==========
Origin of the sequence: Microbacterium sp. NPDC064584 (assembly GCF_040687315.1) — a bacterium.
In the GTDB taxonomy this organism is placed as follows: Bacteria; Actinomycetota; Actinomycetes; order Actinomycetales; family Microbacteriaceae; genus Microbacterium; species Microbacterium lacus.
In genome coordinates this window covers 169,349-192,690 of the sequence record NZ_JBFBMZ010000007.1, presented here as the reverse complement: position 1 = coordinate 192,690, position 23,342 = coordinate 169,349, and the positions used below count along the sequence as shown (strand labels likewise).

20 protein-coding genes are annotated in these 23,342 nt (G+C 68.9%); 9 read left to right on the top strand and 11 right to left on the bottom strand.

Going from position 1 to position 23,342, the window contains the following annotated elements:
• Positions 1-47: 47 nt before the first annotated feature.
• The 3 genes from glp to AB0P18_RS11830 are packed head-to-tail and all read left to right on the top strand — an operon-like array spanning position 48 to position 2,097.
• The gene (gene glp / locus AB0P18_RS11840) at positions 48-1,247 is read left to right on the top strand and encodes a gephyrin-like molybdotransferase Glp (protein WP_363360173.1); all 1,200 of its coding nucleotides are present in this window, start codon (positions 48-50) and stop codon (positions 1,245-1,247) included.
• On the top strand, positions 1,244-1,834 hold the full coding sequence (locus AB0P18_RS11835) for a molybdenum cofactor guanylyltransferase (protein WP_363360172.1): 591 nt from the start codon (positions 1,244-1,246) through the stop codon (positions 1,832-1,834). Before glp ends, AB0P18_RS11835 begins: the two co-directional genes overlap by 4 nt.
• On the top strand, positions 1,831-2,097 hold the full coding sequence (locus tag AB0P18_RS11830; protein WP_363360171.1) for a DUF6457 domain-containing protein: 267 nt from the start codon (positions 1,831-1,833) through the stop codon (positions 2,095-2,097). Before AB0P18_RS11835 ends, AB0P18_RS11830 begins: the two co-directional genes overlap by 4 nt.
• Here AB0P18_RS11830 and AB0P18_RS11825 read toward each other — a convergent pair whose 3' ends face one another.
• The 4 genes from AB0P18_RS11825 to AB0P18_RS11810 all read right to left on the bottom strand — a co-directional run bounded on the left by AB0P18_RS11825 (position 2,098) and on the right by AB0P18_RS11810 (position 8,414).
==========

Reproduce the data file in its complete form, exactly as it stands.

Origin of the sequence: Microbacterium sp. NPDC064584 (assembly GCF_040687315.1) — a bacterium.
In the GTDB taxonomy this organism is placed as follows: Bacteria; Actinomycetota; Actinomycetes; order Actinomycetales; family Microbacteriaceae; genus Microbacterium; species Microbacterium lacus.
In genome coordinates this window covers 169,349-192,690 of the sequence record NZ_JBFBMZ010000007.1, presented here as the reverse complement: position 1 = coordinate 192,690, position 23,342 = coordinate 169,349, and the positions used below count along the sequence as shown (strand labels likewise).

20 protein-coding genes are annotated in these 23,342 nt (G+C 68.9%); 9 read left to right on the top strand and 11 right to left on the bottom strand.

Going from position 1 to position 23,342, the window contains the following annotated elements:
• Positions 1-47: 47 nt before the first annotated feature.
• The 3 genes from glp to AB0P18_RS11830 are packed head-to-tail and all read left to right on the top strand — an operon-like array spanning position 48 to position 2,097.
• The gene (gene glp / locus AB0P18_RS11840) at positions 48-1,247 is read left to right on the top strand and encodes a gephyrin-like molybdotransferase Glp (protein WP_363360173.1); all 1,200 of its coding nucleotides are present in this window, start codon (positions 48-50) and stop codon (positions 1,245-1,247) included.
• On the top strand, positions 1,244-1,834 hold the full coding sequence (locus AB0P18_RS11835) for a molybdenum cofactor guanylyltransferase (protein WP_363360172.1): 591 nt from the start codon (positions 1,244-1,246) through the stop codon (positions 1,832-1,834). Before glp ends, AB0P18_RS11835 begins: the two co-directional genes overlap by 4 nt.
• On the top strand, positions 1,831-2,097 hold the full coding sequence (locus tag AB0P18_RS11830; protein WP_363360171.1) for a DUF6457 domain-containing protein: 267 nt from the start codon (positions 1,831-1,833) through the stop codon (positions 2,095-2,097). Before AB0P18_RS11835 ends, AB0P18_RS11830 begins: the two co-directional genes overlap by 4 nt.
• Here AB0P18_RS11830 and AB0P18_RS11825 read toward each other — a convergent pair whose 3' ends face one another.
• The 4 genes from AB0P18_RS11825 to AB0P18_RS11810 all read right to left on the bottom strand — a co-directional run bounded on the left by AB0P18_RS11825 (position 2,098) and on the right by AB0P18_RS11810 (position 8,414).